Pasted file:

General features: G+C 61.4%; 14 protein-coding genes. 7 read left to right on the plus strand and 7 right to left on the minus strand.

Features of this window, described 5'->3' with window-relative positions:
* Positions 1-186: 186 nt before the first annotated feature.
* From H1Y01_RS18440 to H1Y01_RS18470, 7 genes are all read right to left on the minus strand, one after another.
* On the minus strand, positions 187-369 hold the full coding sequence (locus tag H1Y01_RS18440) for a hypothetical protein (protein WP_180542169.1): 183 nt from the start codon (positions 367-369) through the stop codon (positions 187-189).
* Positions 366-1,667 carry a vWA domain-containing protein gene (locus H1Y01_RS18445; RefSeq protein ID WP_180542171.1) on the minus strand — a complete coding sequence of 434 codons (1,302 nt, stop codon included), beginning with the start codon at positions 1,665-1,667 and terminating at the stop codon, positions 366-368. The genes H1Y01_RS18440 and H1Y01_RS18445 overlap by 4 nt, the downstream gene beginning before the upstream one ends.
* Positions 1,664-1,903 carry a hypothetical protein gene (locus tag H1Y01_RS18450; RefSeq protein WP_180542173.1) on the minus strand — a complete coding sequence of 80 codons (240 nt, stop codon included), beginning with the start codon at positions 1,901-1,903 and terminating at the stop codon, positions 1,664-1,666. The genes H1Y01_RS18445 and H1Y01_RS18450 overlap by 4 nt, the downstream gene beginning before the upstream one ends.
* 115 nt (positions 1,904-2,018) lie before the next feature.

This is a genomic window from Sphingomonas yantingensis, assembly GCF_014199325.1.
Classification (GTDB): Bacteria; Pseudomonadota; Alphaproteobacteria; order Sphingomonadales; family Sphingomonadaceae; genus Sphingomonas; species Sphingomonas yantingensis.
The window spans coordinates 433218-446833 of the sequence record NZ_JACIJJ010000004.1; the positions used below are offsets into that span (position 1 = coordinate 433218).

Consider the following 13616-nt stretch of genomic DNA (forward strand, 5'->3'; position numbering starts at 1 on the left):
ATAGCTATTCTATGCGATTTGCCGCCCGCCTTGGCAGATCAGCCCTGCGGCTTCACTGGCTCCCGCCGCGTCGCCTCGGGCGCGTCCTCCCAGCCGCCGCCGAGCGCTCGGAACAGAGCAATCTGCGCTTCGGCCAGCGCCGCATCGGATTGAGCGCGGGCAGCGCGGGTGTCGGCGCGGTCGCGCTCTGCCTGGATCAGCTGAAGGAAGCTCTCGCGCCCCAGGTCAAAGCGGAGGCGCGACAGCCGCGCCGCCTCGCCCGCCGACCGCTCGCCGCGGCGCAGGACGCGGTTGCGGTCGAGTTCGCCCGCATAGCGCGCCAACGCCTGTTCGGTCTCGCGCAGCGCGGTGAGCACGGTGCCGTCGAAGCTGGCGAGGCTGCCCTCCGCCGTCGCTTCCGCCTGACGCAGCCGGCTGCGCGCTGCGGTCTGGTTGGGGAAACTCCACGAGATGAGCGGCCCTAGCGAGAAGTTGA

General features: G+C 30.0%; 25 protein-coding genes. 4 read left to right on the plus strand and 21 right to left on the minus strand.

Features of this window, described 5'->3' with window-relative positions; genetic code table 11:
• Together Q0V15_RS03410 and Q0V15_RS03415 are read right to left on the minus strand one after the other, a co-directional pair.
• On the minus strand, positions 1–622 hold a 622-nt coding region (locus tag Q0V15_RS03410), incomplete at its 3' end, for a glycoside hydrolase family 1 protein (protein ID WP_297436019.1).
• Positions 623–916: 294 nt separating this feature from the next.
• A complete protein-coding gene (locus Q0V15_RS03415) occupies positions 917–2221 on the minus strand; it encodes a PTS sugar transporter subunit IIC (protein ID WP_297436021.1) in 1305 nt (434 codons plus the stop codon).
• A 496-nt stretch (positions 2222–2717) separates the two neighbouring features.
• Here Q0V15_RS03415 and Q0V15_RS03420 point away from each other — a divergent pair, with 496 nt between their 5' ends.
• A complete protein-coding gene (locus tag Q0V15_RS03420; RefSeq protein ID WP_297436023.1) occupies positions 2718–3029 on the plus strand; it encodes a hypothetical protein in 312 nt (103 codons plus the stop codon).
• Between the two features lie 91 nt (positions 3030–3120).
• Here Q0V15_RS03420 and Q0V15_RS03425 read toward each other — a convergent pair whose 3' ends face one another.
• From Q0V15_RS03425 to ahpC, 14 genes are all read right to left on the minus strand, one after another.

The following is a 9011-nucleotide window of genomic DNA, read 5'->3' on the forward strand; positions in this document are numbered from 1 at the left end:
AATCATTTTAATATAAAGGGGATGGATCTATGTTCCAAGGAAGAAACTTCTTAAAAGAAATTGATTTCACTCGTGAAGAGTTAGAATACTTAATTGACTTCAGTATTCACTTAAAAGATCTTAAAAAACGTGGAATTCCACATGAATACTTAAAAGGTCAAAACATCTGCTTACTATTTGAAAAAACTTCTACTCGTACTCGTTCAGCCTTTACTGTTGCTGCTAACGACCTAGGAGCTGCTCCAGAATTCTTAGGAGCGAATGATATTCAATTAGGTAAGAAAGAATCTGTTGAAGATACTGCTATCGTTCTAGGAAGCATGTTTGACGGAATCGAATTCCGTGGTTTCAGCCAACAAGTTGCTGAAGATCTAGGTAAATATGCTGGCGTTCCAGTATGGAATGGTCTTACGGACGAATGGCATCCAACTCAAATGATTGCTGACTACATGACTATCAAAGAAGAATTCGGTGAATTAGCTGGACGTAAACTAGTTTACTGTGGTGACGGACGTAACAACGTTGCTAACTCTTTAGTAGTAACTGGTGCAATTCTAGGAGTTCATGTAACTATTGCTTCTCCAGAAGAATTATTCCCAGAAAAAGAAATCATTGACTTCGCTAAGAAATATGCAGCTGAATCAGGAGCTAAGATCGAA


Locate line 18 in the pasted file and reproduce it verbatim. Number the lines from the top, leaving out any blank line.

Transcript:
• Positions 623–916: 294 nt separating this feature from the next.